The bearing overlay can play a critical role in determining bearing life. The authors analyzed two different mechanisms of overlay removal from production engines operating in major fleets. The first involves the loss of tin in the overlay and the second was due to a small coolant leak. Both were returned at low mileage.
Bearings were returned from the field due to a camshaft bushing spinning after short mileage: 280,000 miles (448,520 km). An investigation into the problem revealed that two different bearing suppliers provided bearings for this application and one supplier’s bearing had failed more frequently in both engine dynamometer and field tests. Both exhibited overlay removal in the field.
Figure 1. Mechanism of oil ball formation
in crankcase oil with coolant leak.
Neither of these bushings had a nickel dam between the overlay and the lining. In examining new bearings from both suppliers, it was found that the tin in the overlay had migrated during manufacture and reacted with the copper of the lining.
Based on X-ray diffraction analysis, the bushing with the shortest life had formed Cu3Sn at the overlay-lining interface. Its thickness was approximately 77 micron inches. The overlay contained seven percent tin. In contrast, the other bearing formed Cu6Sn5 with a thickness of 48 micron inches. Its overlay content was 19 percent tin.
The migration of tin from the overlay resulted in loss of the overlay due to corrosion. When the camshaft contacted the hard and brittle intermetallic compound of Cu3Sn, it caused the bearing to spin, resulting in an engine failure. The solution to the problem is the use of a nickel dam between the overlay and copper lining, in addition to careful control of temperatures during bearing manufacture to prevent tin migration.
In 1978, bearings with only 200,000 miles (320,100 km) were returned for analysis to determine the cause of overlay removal. Examination of the failed bearings in the SEM showed that there were spherical particles embedded in the surface. Electron beam microprobe analysis (EBMPA) of the particles revealed three kinds of particles:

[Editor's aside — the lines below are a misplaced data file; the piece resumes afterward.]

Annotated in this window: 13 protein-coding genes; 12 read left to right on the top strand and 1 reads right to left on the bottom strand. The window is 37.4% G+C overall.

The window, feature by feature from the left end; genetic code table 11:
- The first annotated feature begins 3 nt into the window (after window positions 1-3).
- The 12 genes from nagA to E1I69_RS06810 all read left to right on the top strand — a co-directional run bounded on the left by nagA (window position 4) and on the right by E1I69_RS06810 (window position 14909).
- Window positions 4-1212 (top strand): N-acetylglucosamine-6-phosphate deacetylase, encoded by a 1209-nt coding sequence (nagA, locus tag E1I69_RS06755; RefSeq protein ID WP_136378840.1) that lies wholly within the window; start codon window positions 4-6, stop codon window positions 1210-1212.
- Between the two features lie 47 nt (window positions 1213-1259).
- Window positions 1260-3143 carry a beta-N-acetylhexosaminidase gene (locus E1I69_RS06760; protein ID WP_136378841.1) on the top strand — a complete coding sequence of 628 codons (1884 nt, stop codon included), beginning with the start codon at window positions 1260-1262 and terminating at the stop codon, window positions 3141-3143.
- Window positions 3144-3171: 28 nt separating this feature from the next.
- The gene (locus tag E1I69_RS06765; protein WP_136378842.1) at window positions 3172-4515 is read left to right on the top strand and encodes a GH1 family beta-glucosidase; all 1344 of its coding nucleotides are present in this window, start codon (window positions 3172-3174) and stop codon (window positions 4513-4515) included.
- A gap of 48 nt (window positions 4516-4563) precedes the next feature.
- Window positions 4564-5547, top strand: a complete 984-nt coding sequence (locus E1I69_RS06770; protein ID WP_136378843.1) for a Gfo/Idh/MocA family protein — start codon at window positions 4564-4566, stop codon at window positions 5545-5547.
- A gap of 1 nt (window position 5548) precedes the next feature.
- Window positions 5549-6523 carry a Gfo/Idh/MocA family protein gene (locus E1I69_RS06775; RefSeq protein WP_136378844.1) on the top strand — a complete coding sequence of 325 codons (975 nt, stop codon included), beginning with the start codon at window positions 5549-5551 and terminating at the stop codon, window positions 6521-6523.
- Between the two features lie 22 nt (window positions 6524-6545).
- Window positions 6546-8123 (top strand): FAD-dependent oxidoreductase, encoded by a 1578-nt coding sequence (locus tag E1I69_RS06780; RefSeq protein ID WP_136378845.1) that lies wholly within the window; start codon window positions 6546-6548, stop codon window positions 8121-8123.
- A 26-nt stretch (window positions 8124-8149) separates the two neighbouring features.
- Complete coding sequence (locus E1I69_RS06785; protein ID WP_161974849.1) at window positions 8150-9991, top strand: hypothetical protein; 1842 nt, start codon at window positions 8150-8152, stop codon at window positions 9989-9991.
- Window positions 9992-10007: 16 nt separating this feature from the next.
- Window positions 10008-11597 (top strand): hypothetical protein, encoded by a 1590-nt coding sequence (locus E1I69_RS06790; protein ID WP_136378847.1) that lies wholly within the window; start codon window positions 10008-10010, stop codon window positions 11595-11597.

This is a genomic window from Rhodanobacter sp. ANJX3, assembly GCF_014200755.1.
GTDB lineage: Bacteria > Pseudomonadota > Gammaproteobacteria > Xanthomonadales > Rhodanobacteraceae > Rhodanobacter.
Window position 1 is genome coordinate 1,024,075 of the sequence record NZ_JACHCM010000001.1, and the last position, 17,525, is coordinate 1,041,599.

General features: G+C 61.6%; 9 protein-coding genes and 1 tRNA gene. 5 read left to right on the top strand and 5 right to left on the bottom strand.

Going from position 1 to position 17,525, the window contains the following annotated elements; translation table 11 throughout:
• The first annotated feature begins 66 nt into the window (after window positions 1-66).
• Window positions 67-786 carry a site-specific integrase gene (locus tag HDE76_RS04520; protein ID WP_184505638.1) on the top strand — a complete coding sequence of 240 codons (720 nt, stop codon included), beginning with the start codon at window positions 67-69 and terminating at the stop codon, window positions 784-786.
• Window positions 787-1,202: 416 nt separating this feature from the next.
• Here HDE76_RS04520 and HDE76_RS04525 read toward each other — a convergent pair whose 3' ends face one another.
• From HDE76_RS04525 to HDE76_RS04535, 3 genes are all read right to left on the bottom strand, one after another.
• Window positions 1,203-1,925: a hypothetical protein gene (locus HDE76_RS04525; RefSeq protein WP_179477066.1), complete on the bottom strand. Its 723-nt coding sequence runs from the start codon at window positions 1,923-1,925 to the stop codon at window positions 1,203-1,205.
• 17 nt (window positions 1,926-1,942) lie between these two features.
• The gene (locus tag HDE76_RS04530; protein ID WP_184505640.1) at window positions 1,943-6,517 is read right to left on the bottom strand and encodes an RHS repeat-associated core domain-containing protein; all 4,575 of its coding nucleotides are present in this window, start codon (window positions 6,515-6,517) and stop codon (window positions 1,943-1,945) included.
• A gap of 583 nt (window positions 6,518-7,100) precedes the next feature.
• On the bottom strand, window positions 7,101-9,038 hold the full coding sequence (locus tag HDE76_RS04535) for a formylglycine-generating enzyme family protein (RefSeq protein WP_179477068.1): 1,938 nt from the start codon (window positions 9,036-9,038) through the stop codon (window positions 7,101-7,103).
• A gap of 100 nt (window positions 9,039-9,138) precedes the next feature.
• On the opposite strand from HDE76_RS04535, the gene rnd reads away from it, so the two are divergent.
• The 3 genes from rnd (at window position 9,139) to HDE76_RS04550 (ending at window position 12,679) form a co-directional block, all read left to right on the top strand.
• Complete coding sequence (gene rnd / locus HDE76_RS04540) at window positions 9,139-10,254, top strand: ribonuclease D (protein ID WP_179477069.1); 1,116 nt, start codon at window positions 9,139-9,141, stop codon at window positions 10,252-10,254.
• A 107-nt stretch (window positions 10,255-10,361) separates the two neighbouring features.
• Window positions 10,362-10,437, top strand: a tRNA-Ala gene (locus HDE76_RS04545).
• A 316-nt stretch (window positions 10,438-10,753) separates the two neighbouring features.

White spherical particles containing the additive elements: 50 percent calcium, 15 percent phosphorous, 6 percent sulfur and 20 percent oxygen.
Black irregularly shaped particles, mostly carbonaceous with small amounts of calcium, phosphorous and sulfur present.
Small numbers of sand (SiO2) particles embedded in the exposed copper-lead alloy areas.
The spherical particles plowed into and embedded in the overlay. These spherical particles were also present in the engine sludge. The average particle sizes in the overlay were 15 microns: in the sludge the particle sizes ranged from 4 to 12 microns.
Shortly after this work, Magan Patel (Cummins Engine Company) reported on spherical particles abrading connecting rod bearings.1 Because the elemental composition of these particles was similar to the elemental composition of the additive package, the term “oil balls” was applied to these spherical particles.
In Patel’s work, the particle size range was found to be 5 to 40 microns. He also observed that coolant or water contamination accelerated, connecting rod bearing overlay removal by oil balls.
Oils balls found in bearing
overlay (1,000x magnification)
Laboratory experiments by Godfrey showed that oil balls could be produced by mixing two percent glycol with a typical fully formulated engine oil in a beaker at 150°C for two hours. Hydrolysis of overbased calcium sulfonates and zinc dithiophosphates will lead to inorganic salts that, in principle, may react to form very hard precipitates in calcium-containing oils (Table 1).
Table 1. Formation of oil balls. Hydrolysis reaction
for calcium-containing oil.
Additionally, both H2S and H3PO4 may react with either calcium carbonate (from the overbased detergent) or with calcium hydroxide, forming either CaS or Ca3(PO4)2 (calcium phosphate). These reactions will preferentially occur in the water phase. In the crankcase, the oil is vigorously agitated by the actions of the crankshaft and the connecting rods.
Any aqueous or glycol-containing phase will be well dispersed in the form of small droplets. Consequently, precipitates that form in these droplets will also have a spherical shape, hence the formation of ball-like (spherical) inorganic concretions (Figure 1). Calcium phosphate is very hard (RC ~48). In fact, it is a major constituent of bones and teeth.
Hence, those oil balls that survive being embedded in overlay are likely to be those concretions that are rich in this very hard material.
1. M. Patel. “Influence of Oil Balls on Premature Overlay Removal of Diesel Engine Connecting Rod Bearings.” SAE Paper 810501.